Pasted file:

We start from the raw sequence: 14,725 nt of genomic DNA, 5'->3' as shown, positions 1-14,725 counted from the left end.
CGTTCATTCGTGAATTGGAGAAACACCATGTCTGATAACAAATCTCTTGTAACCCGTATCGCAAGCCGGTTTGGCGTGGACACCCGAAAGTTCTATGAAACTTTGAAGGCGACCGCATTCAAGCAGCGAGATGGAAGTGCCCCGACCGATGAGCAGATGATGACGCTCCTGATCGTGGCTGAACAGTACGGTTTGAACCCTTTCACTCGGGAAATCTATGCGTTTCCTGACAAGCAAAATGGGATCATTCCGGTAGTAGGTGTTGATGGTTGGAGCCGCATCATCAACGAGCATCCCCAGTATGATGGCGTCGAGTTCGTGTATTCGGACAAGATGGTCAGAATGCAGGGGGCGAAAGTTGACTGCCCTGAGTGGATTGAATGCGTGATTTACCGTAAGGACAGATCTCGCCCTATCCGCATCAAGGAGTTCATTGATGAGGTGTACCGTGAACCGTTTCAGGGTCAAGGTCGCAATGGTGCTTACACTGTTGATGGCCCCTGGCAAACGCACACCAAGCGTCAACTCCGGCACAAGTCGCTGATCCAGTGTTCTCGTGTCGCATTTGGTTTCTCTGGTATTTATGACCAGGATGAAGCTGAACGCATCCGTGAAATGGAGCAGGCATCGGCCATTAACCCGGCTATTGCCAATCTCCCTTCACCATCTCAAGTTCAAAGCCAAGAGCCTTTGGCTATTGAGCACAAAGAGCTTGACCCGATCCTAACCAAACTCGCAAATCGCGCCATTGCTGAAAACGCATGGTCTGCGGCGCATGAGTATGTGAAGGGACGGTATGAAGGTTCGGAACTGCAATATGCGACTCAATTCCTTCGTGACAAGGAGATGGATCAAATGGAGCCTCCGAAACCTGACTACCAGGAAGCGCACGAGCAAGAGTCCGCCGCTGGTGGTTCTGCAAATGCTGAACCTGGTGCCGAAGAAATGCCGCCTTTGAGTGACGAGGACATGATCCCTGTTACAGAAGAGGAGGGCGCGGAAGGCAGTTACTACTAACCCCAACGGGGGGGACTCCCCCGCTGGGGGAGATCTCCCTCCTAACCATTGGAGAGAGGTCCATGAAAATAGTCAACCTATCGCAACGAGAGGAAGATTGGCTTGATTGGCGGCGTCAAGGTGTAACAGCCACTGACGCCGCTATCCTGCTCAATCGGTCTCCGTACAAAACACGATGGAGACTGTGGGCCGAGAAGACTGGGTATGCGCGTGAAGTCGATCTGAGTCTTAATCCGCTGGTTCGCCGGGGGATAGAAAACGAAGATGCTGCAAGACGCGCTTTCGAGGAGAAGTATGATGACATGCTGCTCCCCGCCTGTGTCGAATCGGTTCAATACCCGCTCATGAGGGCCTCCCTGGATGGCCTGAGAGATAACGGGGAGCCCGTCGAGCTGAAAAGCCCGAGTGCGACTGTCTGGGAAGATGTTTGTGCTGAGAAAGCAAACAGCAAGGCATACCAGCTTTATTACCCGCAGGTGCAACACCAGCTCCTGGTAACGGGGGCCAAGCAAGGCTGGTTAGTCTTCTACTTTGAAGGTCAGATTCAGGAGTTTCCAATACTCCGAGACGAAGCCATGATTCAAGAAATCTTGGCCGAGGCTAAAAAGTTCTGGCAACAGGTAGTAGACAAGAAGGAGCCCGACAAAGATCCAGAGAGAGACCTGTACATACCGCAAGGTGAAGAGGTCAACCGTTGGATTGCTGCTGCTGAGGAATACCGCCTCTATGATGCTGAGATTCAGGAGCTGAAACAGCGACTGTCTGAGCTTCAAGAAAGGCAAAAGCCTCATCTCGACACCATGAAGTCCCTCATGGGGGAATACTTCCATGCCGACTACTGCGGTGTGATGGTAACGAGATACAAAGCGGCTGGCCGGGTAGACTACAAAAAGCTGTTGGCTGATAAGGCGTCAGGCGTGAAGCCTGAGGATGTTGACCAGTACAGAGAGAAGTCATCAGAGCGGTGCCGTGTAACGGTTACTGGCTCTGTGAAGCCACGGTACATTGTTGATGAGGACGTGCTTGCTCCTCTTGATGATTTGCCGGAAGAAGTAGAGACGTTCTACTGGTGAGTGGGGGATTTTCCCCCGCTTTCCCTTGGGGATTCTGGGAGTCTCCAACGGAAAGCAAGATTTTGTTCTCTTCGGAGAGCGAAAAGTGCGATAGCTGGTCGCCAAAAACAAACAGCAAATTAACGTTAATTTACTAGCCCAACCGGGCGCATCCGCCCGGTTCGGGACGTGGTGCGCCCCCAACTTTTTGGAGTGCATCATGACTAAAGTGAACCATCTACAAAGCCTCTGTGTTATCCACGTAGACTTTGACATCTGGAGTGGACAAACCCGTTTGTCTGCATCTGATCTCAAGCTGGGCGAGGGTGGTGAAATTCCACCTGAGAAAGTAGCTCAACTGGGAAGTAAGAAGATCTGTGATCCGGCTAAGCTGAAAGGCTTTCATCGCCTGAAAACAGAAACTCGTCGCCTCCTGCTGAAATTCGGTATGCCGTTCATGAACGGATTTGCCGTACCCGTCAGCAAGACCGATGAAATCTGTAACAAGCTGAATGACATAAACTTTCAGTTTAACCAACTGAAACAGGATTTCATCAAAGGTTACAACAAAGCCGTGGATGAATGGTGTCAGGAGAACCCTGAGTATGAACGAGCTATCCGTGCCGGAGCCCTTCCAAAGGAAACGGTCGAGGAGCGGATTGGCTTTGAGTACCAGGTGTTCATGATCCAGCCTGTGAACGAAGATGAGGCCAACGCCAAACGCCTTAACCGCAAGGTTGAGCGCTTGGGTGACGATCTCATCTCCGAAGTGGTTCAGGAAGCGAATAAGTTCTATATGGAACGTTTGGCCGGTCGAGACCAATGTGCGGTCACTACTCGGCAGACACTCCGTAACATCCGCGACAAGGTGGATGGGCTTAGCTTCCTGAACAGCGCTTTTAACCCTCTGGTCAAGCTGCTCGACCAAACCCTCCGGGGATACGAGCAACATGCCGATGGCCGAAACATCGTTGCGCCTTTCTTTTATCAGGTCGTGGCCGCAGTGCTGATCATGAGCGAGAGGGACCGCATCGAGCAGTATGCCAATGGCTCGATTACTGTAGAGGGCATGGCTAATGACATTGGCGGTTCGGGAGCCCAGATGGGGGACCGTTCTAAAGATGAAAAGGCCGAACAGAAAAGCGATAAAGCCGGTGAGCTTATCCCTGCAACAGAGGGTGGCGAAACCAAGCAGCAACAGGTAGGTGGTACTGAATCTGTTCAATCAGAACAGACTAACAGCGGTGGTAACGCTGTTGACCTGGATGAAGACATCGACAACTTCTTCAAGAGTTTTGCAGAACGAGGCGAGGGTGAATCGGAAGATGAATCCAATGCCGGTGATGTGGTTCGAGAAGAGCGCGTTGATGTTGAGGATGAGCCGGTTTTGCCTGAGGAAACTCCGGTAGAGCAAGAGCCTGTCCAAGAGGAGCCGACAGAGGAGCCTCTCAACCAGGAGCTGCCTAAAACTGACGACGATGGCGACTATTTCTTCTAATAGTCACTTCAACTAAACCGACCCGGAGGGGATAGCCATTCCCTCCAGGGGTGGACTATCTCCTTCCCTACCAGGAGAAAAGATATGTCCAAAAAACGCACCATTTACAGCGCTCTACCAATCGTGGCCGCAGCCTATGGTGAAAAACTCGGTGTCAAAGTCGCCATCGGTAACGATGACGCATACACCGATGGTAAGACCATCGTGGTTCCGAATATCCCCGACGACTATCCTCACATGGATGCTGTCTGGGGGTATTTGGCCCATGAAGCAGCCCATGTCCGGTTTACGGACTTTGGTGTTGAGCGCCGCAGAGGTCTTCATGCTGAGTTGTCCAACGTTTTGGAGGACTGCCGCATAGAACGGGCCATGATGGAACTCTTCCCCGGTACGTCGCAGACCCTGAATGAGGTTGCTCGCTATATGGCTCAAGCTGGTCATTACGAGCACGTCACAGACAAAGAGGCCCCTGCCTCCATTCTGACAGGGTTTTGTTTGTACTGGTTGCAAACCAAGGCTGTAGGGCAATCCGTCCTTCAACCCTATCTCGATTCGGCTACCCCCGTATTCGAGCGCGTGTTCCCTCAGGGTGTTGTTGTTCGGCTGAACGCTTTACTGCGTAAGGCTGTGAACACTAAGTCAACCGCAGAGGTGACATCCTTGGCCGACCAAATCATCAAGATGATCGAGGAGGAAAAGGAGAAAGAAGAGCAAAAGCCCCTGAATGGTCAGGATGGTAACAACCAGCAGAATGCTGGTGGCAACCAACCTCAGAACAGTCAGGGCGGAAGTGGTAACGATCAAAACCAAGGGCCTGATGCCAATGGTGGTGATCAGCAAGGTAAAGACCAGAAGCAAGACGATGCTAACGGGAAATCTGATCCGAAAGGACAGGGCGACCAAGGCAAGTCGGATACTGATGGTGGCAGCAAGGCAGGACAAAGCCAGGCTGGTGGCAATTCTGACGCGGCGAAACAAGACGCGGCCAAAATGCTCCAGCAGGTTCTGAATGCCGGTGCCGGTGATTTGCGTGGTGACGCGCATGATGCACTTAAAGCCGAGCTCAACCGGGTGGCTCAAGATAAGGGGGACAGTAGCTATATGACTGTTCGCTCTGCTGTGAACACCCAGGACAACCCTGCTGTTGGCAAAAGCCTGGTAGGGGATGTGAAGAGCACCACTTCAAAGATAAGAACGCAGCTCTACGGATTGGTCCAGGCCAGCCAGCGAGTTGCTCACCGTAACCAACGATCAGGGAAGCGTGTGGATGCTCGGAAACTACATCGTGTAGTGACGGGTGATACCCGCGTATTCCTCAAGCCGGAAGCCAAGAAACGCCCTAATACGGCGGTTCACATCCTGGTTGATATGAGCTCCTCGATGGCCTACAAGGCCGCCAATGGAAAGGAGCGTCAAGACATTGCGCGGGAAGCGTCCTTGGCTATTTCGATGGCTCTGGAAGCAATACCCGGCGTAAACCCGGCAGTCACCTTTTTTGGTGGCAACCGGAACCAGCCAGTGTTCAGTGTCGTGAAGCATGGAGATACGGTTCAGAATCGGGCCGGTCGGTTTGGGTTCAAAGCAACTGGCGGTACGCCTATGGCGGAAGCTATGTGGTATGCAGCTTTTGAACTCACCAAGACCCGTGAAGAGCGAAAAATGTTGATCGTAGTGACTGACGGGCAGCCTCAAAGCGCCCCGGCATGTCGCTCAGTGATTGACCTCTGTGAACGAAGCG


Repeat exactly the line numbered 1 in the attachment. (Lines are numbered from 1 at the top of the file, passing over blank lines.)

We start from the raw sequence: 14,725 nt of genomic DNA, 5'->3' as shown, positions 1-14,725 counted from the left end.